the issue is how much does he win by, how close is anybody else, because the trump vote may, in fact, be illusory. we saw that in iowa. >> cruz in new hampshire -- not his strong suit in terms of states, either. it might be for rubio as an alternative to trump. >> rubio will probably have a chance to shine, get very close to trump would probably be likely. he is one of three people really left that have any -- actually, four -- that have any possibility getting any place on the ticket. >> and for chris christie -- and i know you've said he's not gonna last long -- but this is his last stance, maybe? >> this is probably chris christie's last stance, and he may find himself on the other side of lincoln tunnel when it's over. >> if he's got 5% -- there are some pollsters who say it's closer to 10% -- we'll see. but if he can't beat jeb bush in new hampshire, what does that do? >> this is jeb bush's last moment, and this is chris christie's last moment. if chris christie doesn't beat jeb bush, then they both need to go back to where they came from. >> before we talk about the democrats, i want to throw this stat at you. independents in new hampshire -- 44% of democratic primary voters in new hampshire are independents, more than any
was about 19% average in democratic primary in 2008. this is bernie sanders' wheelhouse, right? >> bernie sanders -- this whole thing is so screwed up that bernie sanders looks fresh compared to everybody else, certainly compared to hillary clinton. he's got more momentum right now, he's talking about things that people want to hear about. and the operative words in that first debate this past week weren't "money." they were "wall street." and he's hung that around hillary clinton's neck. this primary process on both sides of the aisle is about people who want the system unrigged, and part of unrigging the system is to reduce wall street, wall street's activity or influence, and reduce the rich's influence and to somehow fix washington. >> and yet in the debate the other night between sanders and clinton, when international foreign affairs were brought up, clinton just looked so much on a higher plain than bernie sanders. >> no question that in the foreign-affairs area, clinton looks much better, as she should, by the way, but she really does and she shines, and no one should take that away from her. the problem is historically americans don't vote on foreign
>> right. they vote on income inequality. >> they vote on things that matter to them at the moment. >> it's interesting, because all the polls i've seen in all the analysis about bernie sanders talks about his lack of support among african-americans. his message, though, would seem on face to resonate with african-americans, except that hillary clinton has great support among blacks. >> well, she has a history. the clinton name has history and has value among african-american voters obviously based upon the polls, but that's not a problem in new hampshire, 'cause there aren't enough african-americans in that particular electorate to make the difference here. >> allegations of some shenanigans on both sides in iowa. big deals or just the normal upheavals? >> because it was close on the democrat side, of course people complained. and because it was not so far on the republican side, people complained. so, shenanigans. well, it's hard to have shenanigans when you're haranguing people for two hours in a room and then, you know, trying to figure out how they vote. after, it's hard to make that case. >> we have a couple parallel universes it seems to me when it comes to hillary clinton. >> sure.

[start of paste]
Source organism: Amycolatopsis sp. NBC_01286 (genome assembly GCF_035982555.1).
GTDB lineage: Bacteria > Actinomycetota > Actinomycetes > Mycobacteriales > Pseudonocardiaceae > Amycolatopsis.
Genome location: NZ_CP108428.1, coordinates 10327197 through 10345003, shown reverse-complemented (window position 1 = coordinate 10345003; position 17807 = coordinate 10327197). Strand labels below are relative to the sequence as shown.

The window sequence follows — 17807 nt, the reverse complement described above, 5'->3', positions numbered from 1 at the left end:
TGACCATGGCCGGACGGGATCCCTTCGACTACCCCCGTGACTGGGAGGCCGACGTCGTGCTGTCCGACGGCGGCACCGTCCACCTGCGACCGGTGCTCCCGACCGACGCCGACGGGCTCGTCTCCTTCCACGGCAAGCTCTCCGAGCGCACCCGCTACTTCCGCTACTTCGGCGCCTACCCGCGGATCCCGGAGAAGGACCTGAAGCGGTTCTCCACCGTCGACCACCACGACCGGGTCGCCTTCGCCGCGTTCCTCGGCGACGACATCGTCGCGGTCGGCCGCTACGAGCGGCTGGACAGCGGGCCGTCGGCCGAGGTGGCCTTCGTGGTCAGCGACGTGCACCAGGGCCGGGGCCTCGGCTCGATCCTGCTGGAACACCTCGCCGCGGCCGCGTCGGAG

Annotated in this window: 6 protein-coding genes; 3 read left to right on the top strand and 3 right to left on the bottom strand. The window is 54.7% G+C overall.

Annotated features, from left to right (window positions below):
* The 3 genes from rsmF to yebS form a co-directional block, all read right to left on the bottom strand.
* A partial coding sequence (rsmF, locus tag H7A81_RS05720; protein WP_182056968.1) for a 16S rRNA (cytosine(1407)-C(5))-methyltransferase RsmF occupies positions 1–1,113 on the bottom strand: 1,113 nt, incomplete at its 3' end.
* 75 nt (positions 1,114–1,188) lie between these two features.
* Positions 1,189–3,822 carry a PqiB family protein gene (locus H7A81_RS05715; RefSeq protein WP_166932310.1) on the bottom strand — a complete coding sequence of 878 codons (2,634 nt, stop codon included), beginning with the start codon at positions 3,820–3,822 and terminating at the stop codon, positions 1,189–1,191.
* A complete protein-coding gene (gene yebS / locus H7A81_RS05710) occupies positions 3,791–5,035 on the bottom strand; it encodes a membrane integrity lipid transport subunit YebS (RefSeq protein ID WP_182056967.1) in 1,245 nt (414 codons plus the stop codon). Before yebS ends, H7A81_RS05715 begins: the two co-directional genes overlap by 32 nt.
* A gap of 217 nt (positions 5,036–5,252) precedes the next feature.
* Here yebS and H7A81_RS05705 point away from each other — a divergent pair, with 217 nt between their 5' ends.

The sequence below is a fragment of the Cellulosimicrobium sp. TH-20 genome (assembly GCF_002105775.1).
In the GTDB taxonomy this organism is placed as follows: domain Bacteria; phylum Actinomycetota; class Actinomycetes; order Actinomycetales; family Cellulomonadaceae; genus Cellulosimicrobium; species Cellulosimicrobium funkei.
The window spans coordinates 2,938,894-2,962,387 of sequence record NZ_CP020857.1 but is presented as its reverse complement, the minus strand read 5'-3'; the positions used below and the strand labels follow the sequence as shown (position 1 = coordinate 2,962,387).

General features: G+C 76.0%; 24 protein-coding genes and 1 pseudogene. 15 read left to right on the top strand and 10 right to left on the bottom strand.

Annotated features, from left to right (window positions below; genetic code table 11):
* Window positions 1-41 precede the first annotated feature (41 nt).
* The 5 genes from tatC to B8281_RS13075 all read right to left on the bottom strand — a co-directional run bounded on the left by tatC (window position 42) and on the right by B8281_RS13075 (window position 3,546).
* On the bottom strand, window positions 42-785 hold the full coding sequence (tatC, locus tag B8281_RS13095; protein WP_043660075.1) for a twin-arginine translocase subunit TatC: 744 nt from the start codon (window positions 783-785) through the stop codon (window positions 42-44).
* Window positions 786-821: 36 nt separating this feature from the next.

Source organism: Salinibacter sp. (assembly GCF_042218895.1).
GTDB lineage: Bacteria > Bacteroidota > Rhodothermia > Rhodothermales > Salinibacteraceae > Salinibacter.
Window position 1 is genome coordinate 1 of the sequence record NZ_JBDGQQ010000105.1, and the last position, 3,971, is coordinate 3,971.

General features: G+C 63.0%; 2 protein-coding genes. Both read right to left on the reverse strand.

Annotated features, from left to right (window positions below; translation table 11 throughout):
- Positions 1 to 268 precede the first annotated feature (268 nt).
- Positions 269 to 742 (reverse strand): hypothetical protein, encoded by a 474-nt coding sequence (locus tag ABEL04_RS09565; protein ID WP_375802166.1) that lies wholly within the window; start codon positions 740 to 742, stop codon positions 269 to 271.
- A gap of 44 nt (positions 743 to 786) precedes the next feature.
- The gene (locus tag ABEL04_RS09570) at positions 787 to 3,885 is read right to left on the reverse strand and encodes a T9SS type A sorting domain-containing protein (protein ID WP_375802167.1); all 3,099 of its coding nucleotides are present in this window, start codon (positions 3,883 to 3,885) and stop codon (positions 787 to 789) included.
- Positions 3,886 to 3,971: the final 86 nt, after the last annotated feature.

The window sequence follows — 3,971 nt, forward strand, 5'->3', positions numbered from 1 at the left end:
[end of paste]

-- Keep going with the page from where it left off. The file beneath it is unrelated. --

news channel that caters to the republicans, you would think that hillary clinton would be indicted last night about these e-mails. and yet if you listen to everybody else, it's a non-issue. what's your take on it? >> have faith in james comey, the former u.s. attorney in the southern district, presently fbi director, who is beyond repute, reputation extraordinary. if his agents come up with something that's criminal, he will recommend whatever action to be taken. but thus far, she's not in handcuffs and it's stupid to continue that discussion. >> what's gonna happen to her? is she gonna take off once south carolina happens, do you think? >> she could, so long as the e-mail scandal, whatever it is or is not does not take legs. >> yes, but that sort of differs from what you said before about -- >> everything in the politics in the present moment. right now there is no scandal 'cause only the one that's manufactured. could there be one? there is a possibility. should people pay attention? you bet. >> but sanders no question has the mojo going on right now. >> right now sanders got the mojo. >> we have 30 seconds left. i've been meaning to ask you this for a long time. >> sure. >> you've got these people who
running for president of the united states. a grueling, grueling exercise in democracy for them. and you've got these younger people -- marco rubio, ted cruz, some other people. it has said something about baby boomers and what they expect out of their lives, that people in their late 60s -- and bernie sanders in his 70s running for president. >> the problem here is that the republicans just look younger and the democrats look older. the republicans have new things to talk about. the democrats are talking about the same things. and nobody's tuning in. that's why bernie sanders looks fresh. >> wasn't that interesting? because it used to be the democrats had the fresh ideas, the republicans had the same old conservative ideas. >> correct. it's changed. the speaker of the house is young. the minority leader of the house, the democrat, is old. >> well, you're young thinking, hank sheinkopf. >> thank you, my brother. >> thank you for being here. that'll do it for this edition of "upclose." if by chance you missed any of today's program, catch it again at our website, abc7ny. thanks for watching. i'm bill ritter. for all of us here at channel 7,